India binned made-in-Singapore app in latest round of China bans

Stock market wipeout followed, so island nation's government has complained

Updated India's latest round of bans on Chinese apps has taken down a Singaporean company's apps – and share price – reportedly leaving government officials asking some pointed questions.

India has banned hundreds of apps the government alleges are controlled by Chinese companies, send data to China, or use infrastructure located in China. A new round of bans, announced on February 14, listed 54 more apps on grounds they endangered users' privacy by sending data to servers in China.

Some of those apps are owned and operated by Singaporean company SEA, which on the day of the new bans warned players of the popular game "Free Fire" that the software had been pulled by Indian app stores.

In a refreshingly brief canned statement, the company offered the following:

We are aware that Free Fire is currently unavailable in the Google Play and iOS app stores in India and that the game is currently not operable for some users in the country. We are working to address this situation, and we apologize to our users for any inconvenience.

SEA also makes a popular shopping app named Shopee, which does a healthy trade in India. Market reports from the likes of Sensor Tower claimed Shopee was the second most downloaded app in India for the month of January – lagging only behind homegrown Indian e-commerce company Meesho. It was also recently named a notorious market rife with counterfeit kit by the Office of the US Trade Representative.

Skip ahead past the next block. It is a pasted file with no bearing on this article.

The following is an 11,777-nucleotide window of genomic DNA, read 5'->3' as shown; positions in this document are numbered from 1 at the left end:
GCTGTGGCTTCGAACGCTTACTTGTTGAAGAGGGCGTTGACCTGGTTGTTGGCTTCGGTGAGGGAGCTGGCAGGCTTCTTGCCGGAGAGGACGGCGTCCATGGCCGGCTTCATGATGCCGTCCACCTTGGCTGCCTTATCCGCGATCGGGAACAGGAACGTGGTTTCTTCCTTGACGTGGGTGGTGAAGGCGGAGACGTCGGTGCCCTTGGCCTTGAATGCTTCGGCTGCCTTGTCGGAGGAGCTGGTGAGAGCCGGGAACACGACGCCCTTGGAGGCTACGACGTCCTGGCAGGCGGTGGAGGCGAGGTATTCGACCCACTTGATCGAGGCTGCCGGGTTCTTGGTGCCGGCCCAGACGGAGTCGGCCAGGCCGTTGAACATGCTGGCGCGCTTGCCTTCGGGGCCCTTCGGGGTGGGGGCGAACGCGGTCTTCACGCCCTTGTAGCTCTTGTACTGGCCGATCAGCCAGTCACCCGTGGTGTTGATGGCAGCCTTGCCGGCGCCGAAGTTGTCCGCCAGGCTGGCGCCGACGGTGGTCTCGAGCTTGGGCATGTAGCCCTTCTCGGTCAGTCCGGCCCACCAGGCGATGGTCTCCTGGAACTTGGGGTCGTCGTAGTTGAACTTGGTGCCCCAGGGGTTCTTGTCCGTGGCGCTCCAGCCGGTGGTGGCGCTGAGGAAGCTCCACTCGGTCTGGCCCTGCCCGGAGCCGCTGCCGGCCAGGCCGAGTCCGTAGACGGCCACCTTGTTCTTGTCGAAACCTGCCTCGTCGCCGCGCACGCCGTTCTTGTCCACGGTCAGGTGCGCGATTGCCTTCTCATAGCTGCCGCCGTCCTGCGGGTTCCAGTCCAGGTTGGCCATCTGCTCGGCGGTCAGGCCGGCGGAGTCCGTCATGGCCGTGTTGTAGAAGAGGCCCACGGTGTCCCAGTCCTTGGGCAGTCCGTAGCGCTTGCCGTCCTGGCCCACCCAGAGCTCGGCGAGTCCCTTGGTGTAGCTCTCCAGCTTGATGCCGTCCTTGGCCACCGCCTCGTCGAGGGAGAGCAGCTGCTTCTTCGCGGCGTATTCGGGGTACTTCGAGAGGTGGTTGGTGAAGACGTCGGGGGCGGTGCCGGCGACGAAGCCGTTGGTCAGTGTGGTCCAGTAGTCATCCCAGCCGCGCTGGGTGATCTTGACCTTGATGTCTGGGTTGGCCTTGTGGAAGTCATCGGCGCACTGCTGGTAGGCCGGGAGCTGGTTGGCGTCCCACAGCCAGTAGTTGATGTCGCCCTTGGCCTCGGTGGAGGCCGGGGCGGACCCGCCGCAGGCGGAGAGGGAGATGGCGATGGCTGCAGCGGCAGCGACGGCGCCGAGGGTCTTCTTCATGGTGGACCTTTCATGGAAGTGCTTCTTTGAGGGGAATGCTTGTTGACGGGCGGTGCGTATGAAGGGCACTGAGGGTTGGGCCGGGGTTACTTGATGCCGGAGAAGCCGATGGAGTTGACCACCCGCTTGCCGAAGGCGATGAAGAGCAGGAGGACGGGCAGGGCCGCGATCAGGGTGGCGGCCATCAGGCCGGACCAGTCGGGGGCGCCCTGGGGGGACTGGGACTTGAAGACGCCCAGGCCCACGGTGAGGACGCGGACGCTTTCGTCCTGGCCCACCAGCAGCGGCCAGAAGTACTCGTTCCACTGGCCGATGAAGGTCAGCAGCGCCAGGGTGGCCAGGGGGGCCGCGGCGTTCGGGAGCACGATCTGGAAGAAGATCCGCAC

Investors appear to have been alarmed by the ban on Free Fire and the prospect of similar action againt Shopee because SEA shares plunged after the ban was announced, wiping out up to $16 billion of market capitalisation.

SEA responded by denying entanglements wiht China, telling Reuters "We do not transfer to, or store any data of our Indian users in, China," adding that it is a Singapore company and complies with Indian law.

But SEA does have one big link to the Middle Kingdom: Chinese web giant Tencent has a stake in the company. Tencent did recently sell a chunk of its shares, to reduce its holding from 31.3 per cent to 18.7 per cent of stock, and voting power below ten per cent.

Late last week Reuters returned to the ban of Free Fire, reporting that Singapore's government has been in touch with Indian officials to complain about the ban, seeing as SEA is Singaporean.

SEA's share price bounced on the news.

But government intervention may not be the only reason for the rise. SEA's stock fell steadily from October 19 2021 until last Friday, going from an all-time closing high of almost $370 that day in October to $120 on February 23. Some analysts suggest that fall was a correction, and recent rises represent a rebound.

Whatever the cause of the share price increase, investors who got in early still have a net gain of almost 300 per cent since the start of 2020, when SEA's scrip cost $40.49 apiece.

At the time of writing, Free Fire remains banned in India, but Shopee is still available – and presumably hoping its model of free delivery and free service to sellers, enabled by ad sales, keeps it ahead of the many other domestic and international players targeting India's e-commerce market. ®

Update, 04:30 AM, March 2nd : A spokesperson from Singapore's Ministry of Trade and Industry has responded to our inquiries, as follows:

"Free Fire" is a gaming app owned by Sea Ltd, a leading technology company founded and headquartered in Singapore. We hope that this matter can be resolved expeditiously.

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